One cannot say that the exemption from industry standard risk management and liability for the nuclear power generation industry was a matter of engineering consent, although this calls to mind all of the worst kind of muck-raking criticisms of regulatory capture and old-boy-network cronyism. Since the consent and the confidence of the public has never been engineered, and has never been won fair and square, one can at most speak of the circumvention of consent. The public remains suspicious of nuclear power generation, and spectacular nuclear accidents only make the industry more marginal in the public mind. But putative democracies have not allowed this popular opposition to sideline nuclear power.

If it were not for the risk exemption granted to the nuclear power generation industry, no insurer would touch the industry, or they would not do so expect at a prohibitively high cost which would as effectively shut down the industry as if no insurance company would cover the industry at any cost. Such gratuitously irrational risk management practices distort the entire industry, and the ripples of these distortions shape (or, rather, misshape) the entire economy. The most obvious example is the marginalization of alternative and sustainable methods of power generation. Alternative sources of energy are said to be too expensive, but their expense is being compared to the expense of nuclear power being maintained at a artificially low level through legislative fiat. Take away the subsidy to the nuclear industry since 1957, and imagine how the industry would have been shaped by market forces over the past half century.

Why does the privileged minority believe so strongly in nuclear power that they exempt the industry from paying the true costs of its operation? I believe that this is at least in part because nuclear power (as odd as this may sound) conforms to a certain institutional model. That institutional model is hierarchical and centralized. In other words, the power generation industry, with its enormous centralized generating stations that distribute electricity outward to a periphery recapitulates the structure of the bureaucratic nation-state.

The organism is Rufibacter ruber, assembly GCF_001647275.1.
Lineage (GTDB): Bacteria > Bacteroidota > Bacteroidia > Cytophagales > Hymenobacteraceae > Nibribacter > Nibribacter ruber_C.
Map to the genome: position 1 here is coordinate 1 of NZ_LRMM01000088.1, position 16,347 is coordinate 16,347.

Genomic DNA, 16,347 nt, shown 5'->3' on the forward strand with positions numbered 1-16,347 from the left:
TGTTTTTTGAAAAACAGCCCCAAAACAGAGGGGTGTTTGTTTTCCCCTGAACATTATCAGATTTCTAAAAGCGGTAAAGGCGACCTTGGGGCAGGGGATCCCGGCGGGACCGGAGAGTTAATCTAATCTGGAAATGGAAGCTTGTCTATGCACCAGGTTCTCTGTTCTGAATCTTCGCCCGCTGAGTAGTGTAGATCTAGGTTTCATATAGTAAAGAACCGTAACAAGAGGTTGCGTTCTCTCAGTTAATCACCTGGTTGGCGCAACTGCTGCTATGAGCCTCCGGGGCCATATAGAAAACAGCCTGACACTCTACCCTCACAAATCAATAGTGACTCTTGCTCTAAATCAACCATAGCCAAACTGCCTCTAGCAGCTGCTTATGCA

The power elites who find themselves in charge of the apparatus of the nation-state are, by the very nature of their position, existentially invested in this model, and it would inhuman to expect them to be able to easily make the conceptual transition to other models of organization. The handful of people who run the advanced industrialized economies of the world understand one form of organization, and virtually anything else is incomprehensible to them. Thus universal utilities like electricity are constructed as a microcosm of the nation-state. Or, rather, this construction is facilitated by granting special privileges to those who do things in the approved way, while withholding these special privileges from those who do things in other ways (which latter will tend to be metaphysical minorities).

The mass generation of electricity from alternative sources sufficient to supply the needs of mass society cannot be accomplished efficiently according to the hierarchical and centralized model of nuclear power generation. For those for whom any other structure is strictly incomprehensible, it follows that alternative sources of power cannot work. But those of us in the metaphysical minority, who are not existentially invested in a hierarchical and centralized model of industry, do not wear the same blinkers and are therefore able to see that alternative sources of electricity can be effective, sufficient, and efficient, but that it requires a non-hierarchical, non-centralized model of industry to make this happen. And since a particular model of industry is tied to a particular financial structure, capital and resources are not made available to perfectly good but unfamiliar ideas (or, rather, they are preferentially made available to established ideas). While we can see the first glimmerings of alternative models, it will probably take centuries for a complete transition from power generation based on the territorial principle in law to cede its place to any alternative.

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Grand Strategy Annex